Writer Will Follow Sleep Advice In Feb. and March

Writer Will Follow Sleep Advice In Feb. and March

With the first semester of the year coming to a close, most of us are starting to feel a bit worn down. Waking up at 5:00 in the morning is no easy task, so I went to look into how to improve the quality and and quantity of your sleep.

And because I don’t want to leave y’all hanging, I will actually be following the following steps through the two months of February and March and I’ll be letting ya’ll know how it goes.


  • Stick to a sleep schedule (Even during the weekends)


According to the National Sleep Foundation, going to sleep the same time every night is a great way to regulate your body’s internal clock, and you’ll notice that you’ll start to get tired the same time every day. This also helps you go to sleep and fall asleep. (Note that it is important to wake up at the same time every day as well)


  • Create a relaxing bedtime ritual


Also from the National Sleep Foundation, it helps to carve out even just 45 minutes out of your nighttime schedule to do something relaxing before you go to sleep. Examples could be anything from reading, taking a bath, or even doing something crafty like knitting. (It’s important to note that at this point it is beneficial to stay away from bright lights, witch will convince your body it’s still daytime and hinder your sleep. As for technology use, it’s best to stay away from screens for an hour before going to sleep.


  • Pay Attention to your diet


The MAYO clinic states that you should avoid heavy or large meals before you go to sleep. Make sure you are not going to bed hungry. Your discomfort may possibly keep you up. Also make sure to avoid nicotine, caffeine, or alcohol before bed. The substances can make it harder for you to get a quality sleep. Even if alcohol makes you feel tired at first, it can disturb your sleep later in the night.


  • Exercise Daily


According to the National Sleep Foundation (and the MAYO clinic) *exercising regularly is a great way to promote good sleep, as long as you are not doing so around the time you are going to sleep. (Spending time outside is good too)


  • Manage Stress (To the best of your ability)


Make sure your caught up on your homework and school assignments (Again, to the best of your ability. None of us are perfect) The MAYO clinic says, “Start with the basics, such as getting organized, setting priorities and delegating tasks.” A simple way to do this is to write down what’s bothering you that night and keep it somewhere for tomorrow. Meditation is also a great way to manage anxiety.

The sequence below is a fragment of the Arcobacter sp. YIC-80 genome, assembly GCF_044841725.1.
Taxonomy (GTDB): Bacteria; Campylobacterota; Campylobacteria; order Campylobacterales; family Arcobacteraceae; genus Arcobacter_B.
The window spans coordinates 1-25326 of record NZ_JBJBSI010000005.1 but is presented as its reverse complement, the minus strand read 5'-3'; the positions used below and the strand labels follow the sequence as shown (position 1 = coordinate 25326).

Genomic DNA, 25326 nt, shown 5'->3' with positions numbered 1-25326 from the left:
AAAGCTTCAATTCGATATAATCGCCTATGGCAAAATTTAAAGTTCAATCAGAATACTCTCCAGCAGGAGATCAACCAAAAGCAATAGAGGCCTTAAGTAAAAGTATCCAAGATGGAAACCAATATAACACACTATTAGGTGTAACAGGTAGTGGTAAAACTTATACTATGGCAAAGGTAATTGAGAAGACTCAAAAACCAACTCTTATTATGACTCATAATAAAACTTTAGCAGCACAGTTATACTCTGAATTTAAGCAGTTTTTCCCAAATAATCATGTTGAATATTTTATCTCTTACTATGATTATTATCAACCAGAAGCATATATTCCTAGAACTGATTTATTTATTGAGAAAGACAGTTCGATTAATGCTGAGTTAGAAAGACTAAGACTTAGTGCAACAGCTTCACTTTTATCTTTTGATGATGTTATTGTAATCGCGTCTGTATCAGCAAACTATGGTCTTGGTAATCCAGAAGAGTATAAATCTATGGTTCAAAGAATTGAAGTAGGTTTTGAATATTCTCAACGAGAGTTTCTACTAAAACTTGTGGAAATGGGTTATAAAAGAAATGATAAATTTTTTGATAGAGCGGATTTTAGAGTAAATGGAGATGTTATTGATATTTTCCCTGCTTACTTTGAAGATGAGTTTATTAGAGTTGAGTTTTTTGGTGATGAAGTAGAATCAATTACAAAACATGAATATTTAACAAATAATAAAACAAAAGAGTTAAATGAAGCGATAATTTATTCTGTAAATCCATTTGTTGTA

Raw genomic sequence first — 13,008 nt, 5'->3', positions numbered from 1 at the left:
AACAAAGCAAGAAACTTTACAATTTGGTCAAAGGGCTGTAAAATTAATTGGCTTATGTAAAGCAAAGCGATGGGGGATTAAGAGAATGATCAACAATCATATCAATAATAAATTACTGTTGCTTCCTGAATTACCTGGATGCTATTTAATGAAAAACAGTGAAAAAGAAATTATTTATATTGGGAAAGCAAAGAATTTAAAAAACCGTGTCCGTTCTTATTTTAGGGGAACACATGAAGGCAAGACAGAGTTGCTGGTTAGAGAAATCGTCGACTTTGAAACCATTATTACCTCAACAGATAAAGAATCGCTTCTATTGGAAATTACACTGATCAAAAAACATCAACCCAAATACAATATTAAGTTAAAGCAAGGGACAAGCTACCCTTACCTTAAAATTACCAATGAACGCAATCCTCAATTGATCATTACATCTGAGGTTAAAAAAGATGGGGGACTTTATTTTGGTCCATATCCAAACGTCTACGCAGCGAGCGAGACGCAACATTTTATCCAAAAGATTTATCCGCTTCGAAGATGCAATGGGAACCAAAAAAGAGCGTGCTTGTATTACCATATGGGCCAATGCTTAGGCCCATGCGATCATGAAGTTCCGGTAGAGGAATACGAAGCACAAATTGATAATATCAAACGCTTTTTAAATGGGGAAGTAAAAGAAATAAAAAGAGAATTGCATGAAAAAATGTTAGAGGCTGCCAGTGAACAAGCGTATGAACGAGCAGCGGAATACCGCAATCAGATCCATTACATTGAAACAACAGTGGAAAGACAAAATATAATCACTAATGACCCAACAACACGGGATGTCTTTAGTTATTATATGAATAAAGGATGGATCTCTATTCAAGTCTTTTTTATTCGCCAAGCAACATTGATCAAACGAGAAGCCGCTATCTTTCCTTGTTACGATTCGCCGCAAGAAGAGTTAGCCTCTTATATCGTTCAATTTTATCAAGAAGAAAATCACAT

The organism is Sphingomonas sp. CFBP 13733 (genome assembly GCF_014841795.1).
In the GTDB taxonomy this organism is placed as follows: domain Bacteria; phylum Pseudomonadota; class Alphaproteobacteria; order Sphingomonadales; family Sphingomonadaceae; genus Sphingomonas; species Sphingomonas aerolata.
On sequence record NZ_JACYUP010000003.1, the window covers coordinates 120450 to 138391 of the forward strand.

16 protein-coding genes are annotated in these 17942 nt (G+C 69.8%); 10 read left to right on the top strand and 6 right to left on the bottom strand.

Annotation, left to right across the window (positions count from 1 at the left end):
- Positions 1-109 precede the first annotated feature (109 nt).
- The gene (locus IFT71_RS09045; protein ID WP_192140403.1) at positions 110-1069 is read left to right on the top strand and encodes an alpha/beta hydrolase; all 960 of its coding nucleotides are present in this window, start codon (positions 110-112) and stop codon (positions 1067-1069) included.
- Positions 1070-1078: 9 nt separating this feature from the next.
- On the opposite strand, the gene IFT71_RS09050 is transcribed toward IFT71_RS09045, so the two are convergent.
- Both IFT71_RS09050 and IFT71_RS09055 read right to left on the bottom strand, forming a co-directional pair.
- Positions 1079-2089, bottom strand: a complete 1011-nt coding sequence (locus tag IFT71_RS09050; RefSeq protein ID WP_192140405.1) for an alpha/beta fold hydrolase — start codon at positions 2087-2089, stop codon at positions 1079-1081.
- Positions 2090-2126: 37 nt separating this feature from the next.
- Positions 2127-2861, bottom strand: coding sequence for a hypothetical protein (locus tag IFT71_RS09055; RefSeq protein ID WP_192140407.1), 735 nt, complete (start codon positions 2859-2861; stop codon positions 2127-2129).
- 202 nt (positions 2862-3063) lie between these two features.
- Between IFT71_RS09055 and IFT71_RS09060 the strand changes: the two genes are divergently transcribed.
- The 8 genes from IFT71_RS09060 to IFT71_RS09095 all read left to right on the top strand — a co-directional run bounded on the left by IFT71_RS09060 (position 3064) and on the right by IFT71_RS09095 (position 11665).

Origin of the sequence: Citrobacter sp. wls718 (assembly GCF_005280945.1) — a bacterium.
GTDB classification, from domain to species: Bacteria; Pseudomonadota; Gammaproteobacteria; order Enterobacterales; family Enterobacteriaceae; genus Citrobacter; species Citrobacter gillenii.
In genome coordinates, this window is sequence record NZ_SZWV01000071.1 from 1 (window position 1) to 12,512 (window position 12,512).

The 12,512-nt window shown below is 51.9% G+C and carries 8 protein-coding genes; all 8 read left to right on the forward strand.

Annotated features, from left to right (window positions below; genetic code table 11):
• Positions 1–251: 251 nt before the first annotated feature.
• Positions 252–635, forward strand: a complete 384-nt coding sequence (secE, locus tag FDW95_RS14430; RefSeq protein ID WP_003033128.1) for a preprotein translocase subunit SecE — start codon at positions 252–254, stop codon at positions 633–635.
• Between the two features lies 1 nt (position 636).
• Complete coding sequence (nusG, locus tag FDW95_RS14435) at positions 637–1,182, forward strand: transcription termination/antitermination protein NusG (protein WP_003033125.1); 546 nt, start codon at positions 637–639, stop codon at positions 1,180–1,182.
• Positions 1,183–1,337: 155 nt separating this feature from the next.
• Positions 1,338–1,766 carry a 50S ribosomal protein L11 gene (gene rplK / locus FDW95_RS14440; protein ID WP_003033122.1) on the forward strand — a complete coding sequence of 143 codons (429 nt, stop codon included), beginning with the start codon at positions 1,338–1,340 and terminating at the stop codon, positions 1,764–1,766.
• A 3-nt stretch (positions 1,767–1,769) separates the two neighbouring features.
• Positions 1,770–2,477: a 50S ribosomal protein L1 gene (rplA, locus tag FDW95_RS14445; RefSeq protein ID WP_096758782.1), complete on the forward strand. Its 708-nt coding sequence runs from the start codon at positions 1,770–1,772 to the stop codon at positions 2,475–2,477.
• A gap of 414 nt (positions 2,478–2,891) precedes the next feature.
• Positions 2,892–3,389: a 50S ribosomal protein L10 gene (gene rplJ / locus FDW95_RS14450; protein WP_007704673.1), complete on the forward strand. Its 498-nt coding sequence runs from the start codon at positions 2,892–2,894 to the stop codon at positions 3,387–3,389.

• Only use bed for sleep


According to Harvard University, if you are experiences a hard time falling asleep, it is best to, after 20 minutes of unsuccessful sleep, to get up and do something relaxing. This can be as simple as listening to music or reading a book. According to the veteranshealthlibrary, “When you spend a lot of time in bed awake and frustrated, your body may start to link bed with being awake and frustrated. Chronic insomnia develops as a result of this negative association.”


  • Avoid Naps


According to both Harvard and the National Sleep Foundation, and Harvard University, Napping is a great way to ruin your sleep cycle. Napping can easily keep you from being tired enough to sleep when you want to. This reinforces the idea that it is important to keep and regulated sleep schedule.


  • Create a restful environment


Both the MAYO clinic and Harvard University agree that it is best if the technologic devices stay out of the bedroom. An idea bedroom is dark, cool, quiet, and contains minimal clutter. Try to convince your body that this is a room for sleeping.


  • Expose yourself to light in the MORNING


A lt of your brain in controlled by light, so exposing yourself to bright lights when you wake up is a great way to trick your brain into thinking that when you wake up at 5 in the morning, that it is actually morning and you should stay awake. Going for walks in the morning is also a great way to wake up.


  • Make a commitment to sleeping better


None of the previously mentioned tips will help if you don’t do them regularly. The Birgham Health Hub says that telling a parent of friend you are trying to improve your sleeping schedule, chances are you’ll stick with it longer.


*Here are a few (Mostly free) apps that can get you started exercising

    1. Workout for Women (As implied by the title, geared towards women. Lets you focus of parts of your body you would like to improve. Allows you to track weight loss and gives reminders)


  • 7M Workout Similar to Workout for women. The app specialises in shorter workout times.
  • Workouts Another app with a blue woman running in place on the cover. The app specialised in working out certain parts of your body.